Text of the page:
Aaron Rodgers’ advice to Tua Tagovailoa

When quarterbacks Aaron Rodgers of the Green Bay Packers and Tua Tagovailoa of the Miami Dolphins met on the field after their teams’ NFL game on Sunday, Rodgers told the former Alabama All-American “to take care of himself” because he’d seen Tagovailoa take “some pretty vicious hits” this season.

On Monday, Tagovailoa entered the NFL’s concussion protocol after meeting with members of the Dolphins’ medical staff, although Miami coach Mike McDaniel said he couldn’t pinpoint anything that happened in the 26-20 loss that might have led to a head injury.

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Rodgers was asked about Tagovailoa during his postgame press conference.

“I just really appreciate the way he handles his business and his professionalism, just the way he goes about it and speaks about his teammates,” Rodgers said. “I think he’s got a good humility about him. He’s a good, humble kid – very talented. I enjoyed watching him play in college, and I just like the way he goes about his business. He handles things the right way with a lot of class and a lot of respect.

“I told him to take care of himself, too. He’s had some pretty vicious hits this year. But he’s a good kid. He’s got a long career in the league to look forward to. There’s days like this, but he still threw for a hell of a lot of yards, and they’ve got a lot of great weapons, and they’re still in the hunt as well.”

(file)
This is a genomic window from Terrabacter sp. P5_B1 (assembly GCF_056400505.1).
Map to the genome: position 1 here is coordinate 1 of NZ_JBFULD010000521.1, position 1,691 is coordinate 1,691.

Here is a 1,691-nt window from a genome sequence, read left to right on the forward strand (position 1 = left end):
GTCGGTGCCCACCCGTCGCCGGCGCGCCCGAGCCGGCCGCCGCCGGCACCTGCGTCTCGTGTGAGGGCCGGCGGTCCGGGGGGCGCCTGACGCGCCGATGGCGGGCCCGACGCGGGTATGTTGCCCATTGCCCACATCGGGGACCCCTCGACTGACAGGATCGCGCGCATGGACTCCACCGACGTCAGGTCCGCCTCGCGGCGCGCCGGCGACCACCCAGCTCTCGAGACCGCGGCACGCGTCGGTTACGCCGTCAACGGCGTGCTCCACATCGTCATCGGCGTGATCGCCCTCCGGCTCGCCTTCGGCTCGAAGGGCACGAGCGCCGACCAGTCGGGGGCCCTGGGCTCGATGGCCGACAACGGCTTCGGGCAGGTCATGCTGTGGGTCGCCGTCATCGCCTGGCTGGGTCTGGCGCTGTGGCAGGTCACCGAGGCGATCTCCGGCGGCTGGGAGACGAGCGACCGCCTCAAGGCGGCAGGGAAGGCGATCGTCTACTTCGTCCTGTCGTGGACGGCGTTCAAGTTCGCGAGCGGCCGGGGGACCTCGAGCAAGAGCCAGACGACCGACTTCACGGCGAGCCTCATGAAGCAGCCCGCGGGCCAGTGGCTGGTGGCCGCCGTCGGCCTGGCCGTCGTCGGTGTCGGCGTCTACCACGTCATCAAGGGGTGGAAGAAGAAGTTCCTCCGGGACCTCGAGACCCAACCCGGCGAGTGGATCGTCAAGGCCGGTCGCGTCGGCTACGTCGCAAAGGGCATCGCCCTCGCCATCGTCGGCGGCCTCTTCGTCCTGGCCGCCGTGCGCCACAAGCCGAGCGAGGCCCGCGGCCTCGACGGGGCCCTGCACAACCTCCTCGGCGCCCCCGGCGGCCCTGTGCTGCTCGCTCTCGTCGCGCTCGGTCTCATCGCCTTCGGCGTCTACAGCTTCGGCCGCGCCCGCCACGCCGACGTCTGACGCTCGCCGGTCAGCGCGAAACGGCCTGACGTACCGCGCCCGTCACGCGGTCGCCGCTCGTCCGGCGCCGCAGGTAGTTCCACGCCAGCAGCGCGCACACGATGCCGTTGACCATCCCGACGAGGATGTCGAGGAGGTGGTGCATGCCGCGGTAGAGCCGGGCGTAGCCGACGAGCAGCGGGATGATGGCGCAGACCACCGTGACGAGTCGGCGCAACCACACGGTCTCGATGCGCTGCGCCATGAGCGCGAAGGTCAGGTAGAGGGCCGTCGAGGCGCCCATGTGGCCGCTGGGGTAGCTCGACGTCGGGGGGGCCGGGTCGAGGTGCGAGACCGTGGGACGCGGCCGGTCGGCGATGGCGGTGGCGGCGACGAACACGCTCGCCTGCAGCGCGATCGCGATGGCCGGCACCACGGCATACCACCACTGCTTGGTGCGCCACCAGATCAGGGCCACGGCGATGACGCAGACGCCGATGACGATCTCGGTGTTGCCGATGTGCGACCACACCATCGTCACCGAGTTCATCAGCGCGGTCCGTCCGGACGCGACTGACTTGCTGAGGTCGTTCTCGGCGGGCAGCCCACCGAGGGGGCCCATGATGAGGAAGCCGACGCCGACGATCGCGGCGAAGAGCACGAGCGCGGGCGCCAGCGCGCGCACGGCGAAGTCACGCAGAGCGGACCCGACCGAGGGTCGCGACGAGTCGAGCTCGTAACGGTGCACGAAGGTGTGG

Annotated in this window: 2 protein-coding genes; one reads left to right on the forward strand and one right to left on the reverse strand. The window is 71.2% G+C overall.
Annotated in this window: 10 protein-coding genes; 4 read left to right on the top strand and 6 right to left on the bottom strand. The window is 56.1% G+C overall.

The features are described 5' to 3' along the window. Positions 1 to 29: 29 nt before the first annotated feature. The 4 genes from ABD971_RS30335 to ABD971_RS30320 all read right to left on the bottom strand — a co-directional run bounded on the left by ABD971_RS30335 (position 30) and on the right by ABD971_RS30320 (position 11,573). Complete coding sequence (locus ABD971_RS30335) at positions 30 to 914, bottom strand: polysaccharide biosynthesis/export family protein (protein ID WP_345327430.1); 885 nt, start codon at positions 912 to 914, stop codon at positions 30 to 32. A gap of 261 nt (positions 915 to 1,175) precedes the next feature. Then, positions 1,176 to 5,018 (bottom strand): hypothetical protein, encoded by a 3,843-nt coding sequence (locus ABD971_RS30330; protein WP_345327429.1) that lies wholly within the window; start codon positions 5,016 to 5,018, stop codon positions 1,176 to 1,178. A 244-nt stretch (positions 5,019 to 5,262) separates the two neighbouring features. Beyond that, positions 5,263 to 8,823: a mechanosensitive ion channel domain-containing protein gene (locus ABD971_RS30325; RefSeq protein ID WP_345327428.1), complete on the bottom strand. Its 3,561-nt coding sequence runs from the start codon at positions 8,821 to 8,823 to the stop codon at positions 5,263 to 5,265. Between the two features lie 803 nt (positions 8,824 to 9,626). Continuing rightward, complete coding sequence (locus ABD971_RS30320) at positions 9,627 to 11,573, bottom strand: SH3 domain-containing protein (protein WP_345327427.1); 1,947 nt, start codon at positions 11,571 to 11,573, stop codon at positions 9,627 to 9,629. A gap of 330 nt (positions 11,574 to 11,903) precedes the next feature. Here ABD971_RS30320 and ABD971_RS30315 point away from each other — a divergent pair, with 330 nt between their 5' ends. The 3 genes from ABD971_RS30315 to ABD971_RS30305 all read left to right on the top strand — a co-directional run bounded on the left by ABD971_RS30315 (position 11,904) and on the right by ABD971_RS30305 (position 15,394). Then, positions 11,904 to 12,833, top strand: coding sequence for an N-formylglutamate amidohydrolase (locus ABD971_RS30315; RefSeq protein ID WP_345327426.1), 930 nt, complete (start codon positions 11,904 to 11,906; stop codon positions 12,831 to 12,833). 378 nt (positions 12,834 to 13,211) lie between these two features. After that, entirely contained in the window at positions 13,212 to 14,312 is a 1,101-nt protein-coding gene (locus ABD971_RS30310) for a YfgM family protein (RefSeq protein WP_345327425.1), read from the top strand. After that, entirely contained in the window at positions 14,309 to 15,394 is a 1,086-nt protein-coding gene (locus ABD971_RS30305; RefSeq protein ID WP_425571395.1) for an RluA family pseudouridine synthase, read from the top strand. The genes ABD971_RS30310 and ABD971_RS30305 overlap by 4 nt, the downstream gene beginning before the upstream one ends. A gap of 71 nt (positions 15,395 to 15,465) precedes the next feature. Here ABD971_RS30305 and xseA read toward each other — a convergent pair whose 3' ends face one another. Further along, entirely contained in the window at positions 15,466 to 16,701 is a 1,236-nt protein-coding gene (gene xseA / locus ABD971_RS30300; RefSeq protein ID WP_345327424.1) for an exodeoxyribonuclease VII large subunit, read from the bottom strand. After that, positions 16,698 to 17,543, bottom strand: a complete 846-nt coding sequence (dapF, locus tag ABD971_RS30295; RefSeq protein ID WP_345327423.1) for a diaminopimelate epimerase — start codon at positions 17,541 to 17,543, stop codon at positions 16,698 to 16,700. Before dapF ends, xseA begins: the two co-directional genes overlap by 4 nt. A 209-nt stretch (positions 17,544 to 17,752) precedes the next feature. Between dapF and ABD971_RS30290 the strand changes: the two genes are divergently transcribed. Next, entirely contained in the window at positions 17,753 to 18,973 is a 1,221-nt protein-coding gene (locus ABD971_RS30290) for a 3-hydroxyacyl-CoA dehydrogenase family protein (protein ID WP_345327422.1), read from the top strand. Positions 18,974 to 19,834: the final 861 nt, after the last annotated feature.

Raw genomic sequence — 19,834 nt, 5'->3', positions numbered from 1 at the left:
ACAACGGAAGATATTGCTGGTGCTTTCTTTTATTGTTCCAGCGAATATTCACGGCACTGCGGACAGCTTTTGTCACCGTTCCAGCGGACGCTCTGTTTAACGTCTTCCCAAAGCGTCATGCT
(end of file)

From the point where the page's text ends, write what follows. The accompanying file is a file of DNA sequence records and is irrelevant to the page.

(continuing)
Tagovailoa completed 16-of-25 passes for 310 yards and one touchdown against Green Bay, but he also threw three interceptions in the fourth quarter as the lead got away from the Dolphins.

Before the game, Tagovailoa said it was going to be “awesome” playing against Rodgers, a four-time NFL MVP in his 18th season.

“I would say it’s special in the sense that I got to watch this guy ball ever since I can remember watching football in Aaron,” Tagovailoa said. “It’s not necessarily me versus him. That’s not how I see it. He’s got to go against our defense; we got to go against their defense. But it’s really cool.

“When we come off, I like seeing good football regardless of what it is. Obviously, we always want to win. But, man, I turn into a fan at times just sitting back and watching whether our defense is going off or the opposing team makes a couple plays. It’s cool to see. But having to go against someone like him and seeing him across the field ever since watching him on TV growing up, it will be awesome.”

This will be the third time that the NFL’s concussion procedure has been applied to Tagovailoa this season.

On Sept. 25, Tagovailoa left the game against the Buffalo Bills with two minutes remaining in the first half after hitting the back of his head on the ground on a roughing-the-passer penalty. When Tagovailoa wobbled getting up, he went to the locker room.

But Tagovailoa was cleared by a team physician and the unaffiliated neurotrauma consultant at halftime, returned for the second half and rallied Miami to a 21-19 victory. Tagovailoa said after the game that he had been unsteady because he hurt his back on a quarterback sneak earlier in the first half.